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Fourth Report to Congress on the Operation of The Caribbean Basin Economic Recovery Act

Prepared by the Office of the United States Trade Representatives
December 31 2001

The document is in (PDF) format. If you do not have Acrobat Reader you can download from here.



The trade programs known collectively as the Caribbean Basin Initiative (CBI) remain a vital element in the United States’ economic relations with its neighbors in Central America and the Caribbean. The CBI is intended to facilitate the economic development and export diversification of the Caribbean Basin economies. Initially launched in 1983 through the Caribbean Basin Economic Recovery Act (CBERA), and substantially expanded in 2000 through the U.S.-Caribbean Basin Trade Partnership Act (CBTPA), the CBI currently provides 24 beneficiary countries with duty-free access to the U.S. market for most goods.

The CBI was initially envisioned as a program to facilitate the economic development and export diversification of the Caribbean Basin economies. During the nearly two decades since its inception, however, it has become clear that the CBI represents important benefits for the United States, as well as beneficiary countries. U.S. exports to the CBI region more than tripled between 1983 and 2000, totaling $20.7 billion in 2000. Collectively, the CBI countries rank ninth among U.S. market export destinations, ahead of countries such as France, Singapore, and the Netherlands. Consistent U.S. trade surpluses with the region from 1987 to 1998 reverted to deficits of $335.2 million and $1.4 billion in 1999 and 2000, respectively.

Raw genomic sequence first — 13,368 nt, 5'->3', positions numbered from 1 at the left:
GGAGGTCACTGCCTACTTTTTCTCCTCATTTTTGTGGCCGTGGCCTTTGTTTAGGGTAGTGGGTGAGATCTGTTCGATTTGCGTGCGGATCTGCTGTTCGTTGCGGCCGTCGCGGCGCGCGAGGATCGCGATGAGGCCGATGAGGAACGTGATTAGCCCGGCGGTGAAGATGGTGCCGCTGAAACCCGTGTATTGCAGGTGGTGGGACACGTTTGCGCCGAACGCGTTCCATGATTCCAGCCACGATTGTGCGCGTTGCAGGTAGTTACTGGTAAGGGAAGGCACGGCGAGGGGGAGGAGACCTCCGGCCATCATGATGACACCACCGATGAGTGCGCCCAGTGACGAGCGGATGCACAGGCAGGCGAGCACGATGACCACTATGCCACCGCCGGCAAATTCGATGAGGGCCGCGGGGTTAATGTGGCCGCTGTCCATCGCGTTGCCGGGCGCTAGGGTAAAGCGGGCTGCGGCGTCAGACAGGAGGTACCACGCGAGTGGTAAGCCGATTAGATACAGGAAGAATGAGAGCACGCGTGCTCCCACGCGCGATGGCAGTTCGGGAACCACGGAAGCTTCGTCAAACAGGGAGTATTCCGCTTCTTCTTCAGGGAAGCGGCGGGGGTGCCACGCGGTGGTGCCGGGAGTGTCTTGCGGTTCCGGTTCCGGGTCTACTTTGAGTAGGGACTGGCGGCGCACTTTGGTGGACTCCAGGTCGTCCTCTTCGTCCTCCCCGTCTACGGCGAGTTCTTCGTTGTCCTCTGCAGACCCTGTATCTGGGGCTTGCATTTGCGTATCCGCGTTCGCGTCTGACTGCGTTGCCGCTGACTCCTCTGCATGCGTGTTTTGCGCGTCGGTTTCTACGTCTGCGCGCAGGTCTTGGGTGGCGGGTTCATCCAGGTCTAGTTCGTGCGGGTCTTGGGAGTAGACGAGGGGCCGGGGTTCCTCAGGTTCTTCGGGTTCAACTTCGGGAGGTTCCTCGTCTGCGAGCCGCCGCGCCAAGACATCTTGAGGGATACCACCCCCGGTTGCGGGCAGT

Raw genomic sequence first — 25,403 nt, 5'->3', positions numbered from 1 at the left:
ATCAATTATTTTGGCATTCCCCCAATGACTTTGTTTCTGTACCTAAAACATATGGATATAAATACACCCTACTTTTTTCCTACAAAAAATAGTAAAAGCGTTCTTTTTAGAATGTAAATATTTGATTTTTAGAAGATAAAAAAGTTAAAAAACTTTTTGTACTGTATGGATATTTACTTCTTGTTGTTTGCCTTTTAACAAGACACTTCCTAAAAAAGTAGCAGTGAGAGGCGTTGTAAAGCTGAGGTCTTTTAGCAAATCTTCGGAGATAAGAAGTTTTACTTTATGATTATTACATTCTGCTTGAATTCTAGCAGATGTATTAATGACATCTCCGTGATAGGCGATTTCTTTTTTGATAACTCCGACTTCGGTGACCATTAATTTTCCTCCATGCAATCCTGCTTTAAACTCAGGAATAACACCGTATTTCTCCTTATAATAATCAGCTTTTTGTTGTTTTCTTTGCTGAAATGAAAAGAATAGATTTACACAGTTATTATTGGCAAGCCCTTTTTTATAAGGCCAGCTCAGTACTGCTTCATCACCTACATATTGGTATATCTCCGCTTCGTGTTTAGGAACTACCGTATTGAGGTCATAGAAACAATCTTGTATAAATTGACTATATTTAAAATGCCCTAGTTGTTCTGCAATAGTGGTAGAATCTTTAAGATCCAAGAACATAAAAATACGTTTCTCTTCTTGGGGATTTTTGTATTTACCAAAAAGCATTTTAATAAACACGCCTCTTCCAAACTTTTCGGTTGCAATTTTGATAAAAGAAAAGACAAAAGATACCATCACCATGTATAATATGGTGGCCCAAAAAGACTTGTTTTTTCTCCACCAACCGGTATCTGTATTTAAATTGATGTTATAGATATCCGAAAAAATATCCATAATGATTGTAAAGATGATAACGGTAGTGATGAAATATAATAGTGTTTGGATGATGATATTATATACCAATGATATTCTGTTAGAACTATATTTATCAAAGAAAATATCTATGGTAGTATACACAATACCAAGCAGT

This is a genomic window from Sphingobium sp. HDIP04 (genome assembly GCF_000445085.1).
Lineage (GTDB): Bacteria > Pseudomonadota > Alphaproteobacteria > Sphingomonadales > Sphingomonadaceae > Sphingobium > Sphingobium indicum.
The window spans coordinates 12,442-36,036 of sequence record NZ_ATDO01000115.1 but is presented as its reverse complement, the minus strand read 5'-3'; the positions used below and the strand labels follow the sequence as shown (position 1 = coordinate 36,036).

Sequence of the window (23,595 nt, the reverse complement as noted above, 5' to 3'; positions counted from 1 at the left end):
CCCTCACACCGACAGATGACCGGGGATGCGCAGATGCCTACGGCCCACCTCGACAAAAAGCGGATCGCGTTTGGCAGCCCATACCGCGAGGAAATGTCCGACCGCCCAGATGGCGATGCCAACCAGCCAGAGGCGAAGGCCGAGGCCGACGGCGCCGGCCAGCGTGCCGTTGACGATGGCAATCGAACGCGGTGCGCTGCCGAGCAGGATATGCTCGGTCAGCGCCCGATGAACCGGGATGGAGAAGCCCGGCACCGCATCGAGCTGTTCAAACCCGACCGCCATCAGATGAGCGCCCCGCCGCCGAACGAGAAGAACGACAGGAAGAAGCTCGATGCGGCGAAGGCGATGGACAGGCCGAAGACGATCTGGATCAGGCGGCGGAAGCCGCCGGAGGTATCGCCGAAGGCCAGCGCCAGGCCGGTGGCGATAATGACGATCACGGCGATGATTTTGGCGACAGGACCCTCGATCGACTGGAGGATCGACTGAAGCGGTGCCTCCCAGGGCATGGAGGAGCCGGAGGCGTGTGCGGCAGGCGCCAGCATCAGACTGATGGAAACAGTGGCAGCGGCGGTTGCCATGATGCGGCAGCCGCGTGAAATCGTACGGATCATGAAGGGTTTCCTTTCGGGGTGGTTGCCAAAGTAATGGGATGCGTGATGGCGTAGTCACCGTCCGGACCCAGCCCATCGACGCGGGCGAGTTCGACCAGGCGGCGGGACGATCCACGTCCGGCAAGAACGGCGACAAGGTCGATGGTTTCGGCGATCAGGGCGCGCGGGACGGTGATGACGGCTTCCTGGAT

CBI benefits are conditioned on compliance with a series of legislated eligibility criteria. These eligibility factors, and the performance of CBI beneficiary countries in addressing them, are discussed in detail in Chapter 3. The Administration conducted an extensive review of all 24 CBI beneficiary countries in mid-2000, in connection with implementation of the CBTPA, which reflected a revised set of eligibility criteria as conditions for receiving enhanced trade benefits. This review process provided an important opportunity to engage with CBI trading partners to advance the U.S. policy objectives reflected as eligibility factors.

Enactment of the CBTPA in May 2000 represented a vital reinforcement of the United States’ commitment to vigorous economic engagement with its Caribbean Basin neighbors. This report, coming just over one year after the CBTPA was implemented, provides an important opportunity to evaluate the initial impact of this latest expansion of CBI trade preferences. It is clear that the new preference provisions, including the expanded benefits for apparel, are being actively utilized by beneficiary countries and U.S. industries. At the same time, and as reflected in a number of public comments submitted in connection with preparation of this report, it is apparent that implementation of the CBTPA has been characterized by unforeseen challenges, particularly with respect to the application of certain statutory provisions in the technical rules governing imports under the new preferences. The Administration will continue to work with Congress, the private sector, CBI beneficiary countries, and other interested parties to ensure a faithful and effective implementation of this important expansion of trade benefits.


January 07, 2001

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